BOSTON (CBS)– Today marks a new beginning for Boston Public Schools. It’s the first day for the new superintendent.

Paula Ebben sat down with Dr. Tommy Chang to learn more about his history and how he plans to start improving the city’s schools.

“I actually remember my first day in America,” said Dr. Chang. “And it was in school, and I remember being in PE class.”

Chang was six. His family had come from Taiwan, and that PE teacher mocked him for his poor English.

“If it was not for my first grade teacher Miss Helen Cowells who embraced my abilities as being a leader, loving the arts and sciences, and teaching me English, I don’t think I would be as successful today,” he said.

He was so successful raising graduation rates in LA that it led him here to Boston, where he officially begins a five year contract as superintendent today.

Chang says he has already figured out his top three priorities as he prepares to tackle his new job.

“I would say number one–ensuring every student who wants access to a rigorous curriculum has that opportunity,” he said. “I would say number two–what we can do around teaching and inventing where teaching and learning can take place – it should not have to happen within classrooms. Thirdly, this is something I know that families have been demanding and there is a demand for it every time I talk with them –they want high quality school choice close to home.”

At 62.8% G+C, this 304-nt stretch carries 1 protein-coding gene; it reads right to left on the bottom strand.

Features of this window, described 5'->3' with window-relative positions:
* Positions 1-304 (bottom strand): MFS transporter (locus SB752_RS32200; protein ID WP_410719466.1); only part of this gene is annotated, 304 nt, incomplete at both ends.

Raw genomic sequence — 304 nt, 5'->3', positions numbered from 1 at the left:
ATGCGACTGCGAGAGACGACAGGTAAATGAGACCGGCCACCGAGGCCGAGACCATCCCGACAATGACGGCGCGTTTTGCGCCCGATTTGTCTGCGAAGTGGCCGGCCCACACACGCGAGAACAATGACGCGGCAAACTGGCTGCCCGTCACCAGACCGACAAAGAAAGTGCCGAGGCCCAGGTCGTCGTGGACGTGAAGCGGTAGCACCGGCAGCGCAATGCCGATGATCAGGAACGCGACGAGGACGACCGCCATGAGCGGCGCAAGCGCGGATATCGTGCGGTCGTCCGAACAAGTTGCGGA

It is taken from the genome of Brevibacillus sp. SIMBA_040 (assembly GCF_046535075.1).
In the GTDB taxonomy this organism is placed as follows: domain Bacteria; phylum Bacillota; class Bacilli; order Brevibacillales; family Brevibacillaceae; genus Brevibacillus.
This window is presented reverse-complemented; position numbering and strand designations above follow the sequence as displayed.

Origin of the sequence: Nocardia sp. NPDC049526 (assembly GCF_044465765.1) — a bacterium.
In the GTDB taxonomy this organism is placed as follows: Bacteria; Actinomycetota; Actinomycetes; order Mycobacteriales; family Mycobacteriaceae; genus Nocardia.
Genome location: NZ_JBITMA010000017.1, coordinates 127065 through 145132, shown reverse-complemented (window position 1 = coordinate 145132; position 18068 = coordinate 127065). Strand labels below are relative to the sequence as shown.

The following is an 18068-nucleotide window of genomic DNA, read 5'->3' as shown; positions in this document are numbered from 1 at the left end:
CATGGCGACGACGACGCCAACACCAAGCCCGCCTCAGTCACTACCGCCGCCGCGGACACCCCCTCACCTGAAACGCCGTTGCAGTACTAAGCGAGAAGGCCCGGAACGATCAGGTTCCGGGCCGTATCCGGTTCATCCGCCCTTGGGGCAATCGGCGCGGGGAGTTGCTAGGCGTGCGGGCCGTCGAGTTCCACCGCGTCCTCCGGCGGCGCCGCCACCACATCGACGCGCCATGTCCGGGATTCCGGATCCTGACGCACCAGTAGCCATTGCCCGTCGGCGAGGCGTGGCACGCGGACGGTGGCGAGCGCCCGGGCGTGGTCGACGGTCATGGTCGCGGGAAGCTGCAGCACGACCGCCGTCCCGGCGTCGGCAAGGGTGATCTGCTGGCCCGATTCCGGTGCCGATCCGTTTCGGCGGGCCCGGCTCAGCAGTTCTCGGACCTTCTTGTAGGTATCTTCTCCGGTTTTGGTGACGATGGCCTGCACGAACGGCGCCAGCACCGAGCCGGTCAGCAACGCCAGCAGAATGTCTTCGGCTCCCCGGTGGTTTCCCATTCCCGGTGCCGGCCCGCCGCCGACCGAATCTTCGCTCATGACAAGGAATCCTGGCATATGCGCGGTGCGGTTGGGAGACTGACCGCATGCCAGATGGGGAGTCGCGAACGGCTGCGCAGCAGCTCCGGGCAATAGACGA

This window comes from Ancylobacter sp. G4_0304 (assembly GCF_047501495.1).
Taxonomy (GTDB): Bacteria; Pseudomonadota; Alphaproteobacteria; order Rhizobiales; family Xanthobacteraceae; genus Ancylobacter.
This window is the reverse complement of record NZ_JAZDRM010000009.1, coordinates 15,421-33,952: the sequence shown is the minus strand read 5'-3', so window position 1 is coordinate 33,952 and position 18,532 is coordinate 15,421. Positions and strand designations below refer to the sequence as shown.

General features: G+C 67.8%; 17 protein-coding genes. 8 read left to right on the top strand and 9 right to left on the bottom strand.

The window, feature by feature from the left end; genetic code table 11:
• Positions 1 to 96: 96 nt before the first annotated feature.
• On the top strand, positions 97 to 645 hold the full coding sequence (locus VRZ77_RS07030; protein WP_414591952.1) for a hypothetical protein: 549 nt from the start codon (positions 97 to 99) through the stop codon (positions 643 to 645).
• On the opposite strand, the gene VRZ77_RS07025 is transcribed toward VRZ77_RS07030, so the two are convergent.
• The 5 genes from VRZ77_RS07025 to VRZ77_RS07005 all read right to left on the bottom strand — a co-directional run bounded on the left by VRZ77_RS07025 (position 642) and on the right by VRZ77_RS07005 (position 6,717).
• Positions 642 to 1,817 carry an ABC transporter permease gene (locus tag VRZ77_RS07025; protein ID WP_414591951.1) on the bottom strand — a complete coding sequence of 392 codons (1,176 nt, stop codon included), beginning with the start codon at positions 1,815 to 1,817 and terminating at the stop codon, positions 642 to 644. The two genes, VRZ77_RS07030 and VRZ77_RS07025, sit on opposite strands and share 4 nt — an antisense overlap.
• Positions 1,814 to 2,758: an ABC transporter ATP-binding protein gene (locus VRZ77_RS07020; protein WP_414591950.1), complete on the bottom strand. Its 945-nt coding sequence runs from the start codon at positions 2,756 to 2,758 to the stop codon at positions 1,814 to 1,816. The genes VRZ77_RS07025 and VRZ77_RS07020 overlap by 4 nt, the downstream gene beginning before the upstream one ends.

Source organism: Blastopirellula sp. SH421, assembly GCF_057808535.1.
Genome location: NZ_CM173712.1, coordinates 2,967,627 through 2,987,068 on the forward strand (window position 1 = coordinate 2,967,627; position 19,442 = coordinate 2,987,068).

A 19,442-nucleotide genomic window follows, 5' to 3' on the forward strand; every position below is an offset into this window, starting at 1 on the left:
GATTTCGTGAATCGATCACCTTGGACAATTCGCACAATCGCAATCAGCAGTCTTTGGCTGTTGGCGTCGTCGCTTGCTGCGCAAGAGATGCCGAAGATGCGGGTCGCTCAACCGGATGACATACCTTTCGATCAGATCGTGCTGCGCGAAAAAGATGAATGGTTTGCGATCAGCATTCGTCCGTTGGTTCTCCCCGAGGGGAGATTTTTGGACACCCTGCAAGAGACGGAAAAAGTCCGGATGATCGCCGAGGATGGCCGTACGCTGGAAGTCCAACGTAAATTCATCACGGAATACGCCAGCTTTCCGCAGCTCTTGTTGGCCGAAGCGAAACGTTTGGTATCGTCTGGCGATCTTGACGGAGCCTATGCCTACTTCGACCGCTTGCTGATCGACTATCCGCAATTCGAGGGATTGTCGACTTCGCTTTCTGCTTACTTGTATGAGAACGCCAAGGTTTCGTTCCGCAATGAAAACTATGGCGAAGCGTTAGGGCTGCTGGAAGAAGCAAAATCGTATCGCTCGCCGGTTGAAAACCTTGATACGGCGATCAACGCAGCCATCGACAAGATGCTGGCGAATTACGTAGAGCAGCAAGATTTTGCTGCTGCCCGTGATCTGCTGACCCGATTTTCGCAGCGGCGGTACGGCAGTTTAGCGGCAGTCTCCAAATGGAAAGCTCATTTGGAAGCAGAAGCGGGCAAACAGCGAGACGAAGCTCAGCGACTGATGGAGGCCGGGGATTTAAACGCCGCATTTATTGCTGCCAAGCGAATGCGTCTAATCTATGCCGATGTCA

This former principal of a California charter school says he hears what parents, much like his own, really want.

“They all wanted safe schools, they wanted high expectations for their students,” Chang said. “They wanted their students to graduate with course work that allows them to apply to a four year university, or ready to enter the work force–they all said the same things.”

Talking to some BPS teachers he says, “I just want to thank you for the work.”

He admires teachers, wants to innovate, and says the job is about the expectation that all students can learn.

“If there are ways to increase learning in any way, whether that’s increasing a school day or a school year, and we can make it work? Let’s do it!” said Chang.

In Los Angeles, Chang was a superintendent overseeing almost 100,000 students. In Boston that number is fewer than 60,000, but he says the challenges and goals remain the same.

Chang will also be a BPS parent. Once his family arrives, his ten-year-old daughter will be enrolled in the Boston Public Schools.

Paula Ebben

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